I was dismayed at your decision to no longer publish announcements of gay engagements or unions.
I understand your reluctance to offend the sensitivities of an important segment of our Jewish community. However, as the prime sponsor of the passed Civil Union law and then the Freedom of Religion and Marriage Equality Act which did not get the required votes to pass the Senate, and as an affiliated Jewish woman, I think I can speak on this issue with some experience. I met with many groups of folks as these laws and bills developed. I certainly spent a great deal of time with representatives of our Orthodox community, both in Trenton and in my office. They very respectfully made me aware of their own sensitivities. We had an open exchange on this issue. I, and my colleagues in the legislature, were very sensitive ourselves, which is why the Marriage Equality act makes it clear that no religious leader is called upon to perform such ceremonies if they chose to not do so. The religious freedom protections are many and clearly stated in the bill.
So why should the Rabbi leading the congregation to which I belong be prevented from legally sanctioning same gender marriages if he feels they are right and fit into our Jewish values and commitment to building family? Why should the Jewish Standard decide if my gay Jewish cousin wants to publicly announce his union to his partner, that the rest of our community cannot celebrate and acknowledge such public commitments if we believe in them? Any religious group in our country is entitled to practice their beliefs and to not be compelled to do anything they find in contradiction within their houses of worship.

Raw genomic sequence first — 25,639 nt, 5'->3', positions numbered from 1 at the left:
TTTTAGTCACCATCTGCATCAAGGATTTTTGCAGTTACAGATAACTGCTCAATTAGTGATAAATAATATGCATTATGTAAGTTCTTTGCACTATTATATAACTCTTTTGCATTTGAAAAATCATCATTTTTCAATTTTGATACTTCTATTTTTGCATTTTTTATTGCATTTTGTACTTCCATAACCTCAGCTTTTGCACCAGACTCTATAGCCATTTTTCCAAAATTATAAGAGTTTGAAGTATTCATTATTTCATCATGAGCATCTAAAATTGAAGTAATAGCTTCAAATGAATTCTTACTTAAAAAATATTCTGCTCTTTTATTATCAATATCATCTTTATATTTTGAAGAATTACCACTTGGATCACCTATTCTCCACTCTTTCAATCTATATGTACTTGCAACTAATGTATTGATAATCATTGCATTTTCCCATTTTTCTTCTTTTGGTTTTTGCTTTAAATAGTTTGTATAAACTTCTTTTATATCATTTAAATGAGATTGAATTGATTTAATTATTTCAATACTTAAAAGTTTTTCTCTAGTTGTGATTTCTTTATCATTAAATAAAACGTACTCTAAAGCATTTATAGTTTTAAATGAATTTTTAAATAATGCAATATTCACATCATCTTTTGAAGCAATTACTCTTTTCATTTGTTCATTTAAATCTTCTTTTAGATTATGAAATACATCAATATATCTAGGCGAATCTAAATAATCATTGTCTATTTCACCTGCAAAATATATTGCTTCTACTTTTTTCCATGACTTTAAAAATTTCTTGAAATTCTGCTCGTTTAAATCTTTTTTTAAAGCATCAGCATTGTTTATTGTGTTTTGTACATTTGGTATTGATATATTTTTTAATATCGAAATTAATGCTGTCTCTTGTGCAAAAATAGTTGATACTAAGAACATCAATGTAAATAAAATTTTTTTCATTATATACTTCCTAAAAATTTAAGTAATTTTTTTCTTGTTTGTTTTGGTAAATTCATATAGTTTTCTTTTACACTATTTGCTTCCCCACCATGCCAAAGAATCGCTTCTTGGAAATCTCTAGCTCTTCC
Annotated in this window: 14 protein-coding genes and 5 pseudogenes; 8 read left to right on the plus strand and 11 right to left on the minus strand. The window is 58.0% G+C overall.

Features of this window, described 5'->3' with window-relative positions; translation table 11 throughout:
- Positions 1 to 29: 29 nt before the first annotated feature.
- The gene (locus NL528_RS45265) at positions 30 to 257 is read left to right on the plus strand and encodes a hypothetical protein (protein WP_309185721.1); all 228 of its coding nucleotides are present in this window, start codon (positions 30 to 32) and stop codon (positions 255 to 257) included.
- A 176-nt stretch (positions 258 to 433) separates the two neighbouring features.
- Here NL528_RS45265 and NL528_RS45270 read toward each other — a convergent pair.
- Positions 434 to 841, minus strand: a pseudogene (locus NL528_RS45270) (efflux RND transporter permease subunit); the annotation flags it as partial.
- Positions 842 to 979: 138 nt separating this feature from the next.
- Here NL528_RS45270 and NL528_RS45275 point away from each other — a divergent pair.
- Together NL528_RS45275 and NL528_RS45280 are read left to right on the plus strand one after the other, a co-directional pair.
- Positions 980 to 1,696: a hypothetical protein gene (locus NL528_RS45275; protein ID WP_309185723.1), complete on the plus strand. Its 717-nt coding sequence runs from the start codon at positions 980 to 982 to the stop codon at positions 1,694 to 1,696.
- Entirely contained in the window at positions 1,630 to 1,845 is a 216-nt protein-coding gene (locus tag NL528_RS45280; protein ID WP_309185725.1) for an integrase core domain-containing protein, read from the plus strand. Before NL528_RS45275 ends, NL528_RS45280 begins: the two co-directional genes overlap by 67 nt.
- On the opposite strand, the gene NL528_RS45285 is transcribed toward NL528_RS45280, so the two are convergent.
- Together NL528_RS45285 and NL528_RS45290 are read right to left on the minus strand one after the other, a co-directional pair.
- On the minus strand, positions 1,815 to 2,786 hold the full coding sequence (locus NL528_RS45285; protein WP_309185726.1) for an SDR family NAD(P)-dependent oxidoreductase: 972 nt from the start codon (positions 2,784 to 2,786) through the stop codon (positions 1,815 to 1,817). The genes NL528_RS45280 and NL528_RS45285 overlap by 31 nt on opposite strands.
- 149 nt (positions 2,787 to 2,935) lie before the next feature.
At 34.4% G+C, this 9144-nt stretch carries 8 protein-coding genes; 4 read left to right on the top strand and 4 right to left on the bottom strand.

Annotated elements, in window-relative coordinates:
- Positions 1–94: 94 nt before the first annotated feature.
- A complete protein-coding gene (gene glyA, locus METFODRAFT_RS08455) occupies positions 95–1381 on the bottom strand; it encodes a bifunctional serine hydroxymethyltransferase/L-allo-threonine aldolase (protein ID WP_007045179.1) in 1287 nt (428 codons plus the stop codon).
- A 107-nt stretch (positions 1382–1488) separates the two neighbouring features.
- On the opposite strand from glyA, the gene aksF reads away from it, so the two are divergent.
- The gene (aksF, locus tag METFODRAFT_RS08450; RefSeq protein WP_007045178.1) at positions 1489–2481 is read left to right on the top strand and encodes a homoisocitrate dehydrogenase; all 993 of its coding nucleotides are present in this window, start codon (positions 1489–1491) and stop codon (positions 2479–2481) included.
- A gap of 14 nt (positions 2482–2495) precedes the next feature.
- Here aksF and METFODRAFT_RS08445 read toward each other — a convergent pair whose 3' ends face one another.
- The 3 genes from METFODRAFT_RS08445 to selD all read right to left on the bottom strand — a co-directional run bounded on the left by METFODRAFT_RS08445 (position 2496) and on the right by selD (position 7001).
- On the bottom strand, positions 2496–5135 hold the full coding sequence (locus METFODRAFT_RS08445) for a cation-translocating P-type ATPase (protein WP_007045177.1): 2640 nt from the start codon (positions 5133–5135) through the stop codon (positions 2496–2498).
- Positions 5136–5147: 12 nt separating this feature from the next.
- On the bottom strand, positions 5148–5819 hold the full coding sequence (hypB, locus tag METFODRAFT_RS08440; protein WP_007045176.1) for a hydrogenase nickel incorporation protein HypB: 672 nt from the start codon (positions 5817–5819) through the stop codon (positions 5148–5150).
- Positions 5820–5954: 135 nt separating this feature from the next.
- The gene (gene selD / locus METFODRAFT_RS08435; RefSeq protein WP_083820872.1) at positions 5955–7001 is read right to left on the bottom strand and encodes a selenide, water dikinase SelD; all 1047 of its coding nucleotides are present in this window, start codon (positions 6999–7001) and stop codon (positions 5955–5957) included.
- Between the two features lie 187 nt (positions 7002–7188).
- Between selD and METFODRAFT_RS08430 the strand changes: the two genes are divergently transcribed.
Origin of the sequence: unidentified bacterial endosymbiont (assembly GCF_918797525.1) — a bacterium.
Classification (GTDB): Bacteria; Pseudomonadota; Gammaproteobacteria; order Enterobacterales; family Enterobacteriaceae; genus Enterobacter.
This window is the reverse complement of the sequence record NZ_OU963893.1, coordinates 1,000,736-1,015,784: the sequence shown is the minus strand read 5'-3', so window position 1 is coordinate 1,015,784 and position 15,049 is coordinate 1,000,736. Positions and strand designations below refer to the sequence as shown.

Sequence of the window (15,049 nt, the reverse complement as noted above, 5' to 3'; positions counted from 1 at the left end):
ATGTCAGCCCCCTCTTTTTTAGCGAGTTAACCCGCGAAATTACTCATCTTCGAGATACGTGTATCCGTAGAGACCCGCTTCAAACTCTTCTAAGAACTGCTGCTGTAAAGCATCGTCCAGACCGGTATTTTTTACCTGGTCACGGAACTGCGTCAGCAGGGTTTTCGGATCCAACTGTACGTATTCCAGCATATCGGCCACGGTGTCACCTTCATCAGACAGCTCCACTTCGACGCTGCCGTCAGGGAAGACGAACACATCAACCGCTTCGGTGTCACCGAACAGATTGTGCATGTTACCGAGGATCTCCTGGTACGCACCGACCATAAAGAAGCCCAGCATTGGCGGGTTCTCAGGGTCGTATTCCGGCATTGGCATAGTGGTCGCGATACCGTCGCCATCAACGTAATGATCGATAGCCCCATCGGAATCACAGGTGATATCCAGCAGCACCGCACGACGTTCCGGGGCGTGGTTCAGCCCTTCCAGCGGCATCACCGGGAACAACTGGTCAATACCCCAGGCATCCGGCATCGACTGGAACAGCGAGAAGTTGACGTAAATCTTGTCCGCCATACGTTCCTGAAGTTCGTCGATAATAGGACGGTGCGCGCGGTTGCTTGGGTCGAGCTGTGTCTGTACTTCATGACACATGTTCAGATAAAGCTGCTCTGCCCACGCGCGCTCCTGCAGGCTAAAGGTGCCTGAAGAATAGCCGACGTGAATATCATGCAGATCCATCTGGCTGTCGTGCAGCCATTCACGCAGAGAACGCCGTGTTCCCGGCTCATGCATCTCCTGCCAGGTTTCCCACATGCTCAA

Legislatively, I know we respected our differences. Personally, I know I respect the differences within my own Jewish community. But it is sad and hurtful when those differences cause pain and isolation to other members of our community. I respect the Jewish Standard’s right to print what you chose on your editorial pages, but I disagree with that decision! I hope you will listen to other Jewish leaders, Rabbis and teachers who also feel that your decision is wrong. It causes the kind of isolation and shame which has led to the high rate of suicide among gay youth, and most recently might have contributed to the tragic death of a talented and promising young Bergen County man, Tyler Clementi.
I know that most of our Orthodox Rabbis and some of our political leaders believe that same sex unions are against G-d’s law. But I also know that most of our religious and political leadership believe that we are born into our sexual identity and that love and commitment to another human being should be cherished, not isolated and not relegated to a shameful act which cannot be printed on the simcha pages of our publications. Please re-think your decision.
Sincerely Loretta Weinberg
Senator, District 37 Chair,
Health, Human Services & Senior Services Committee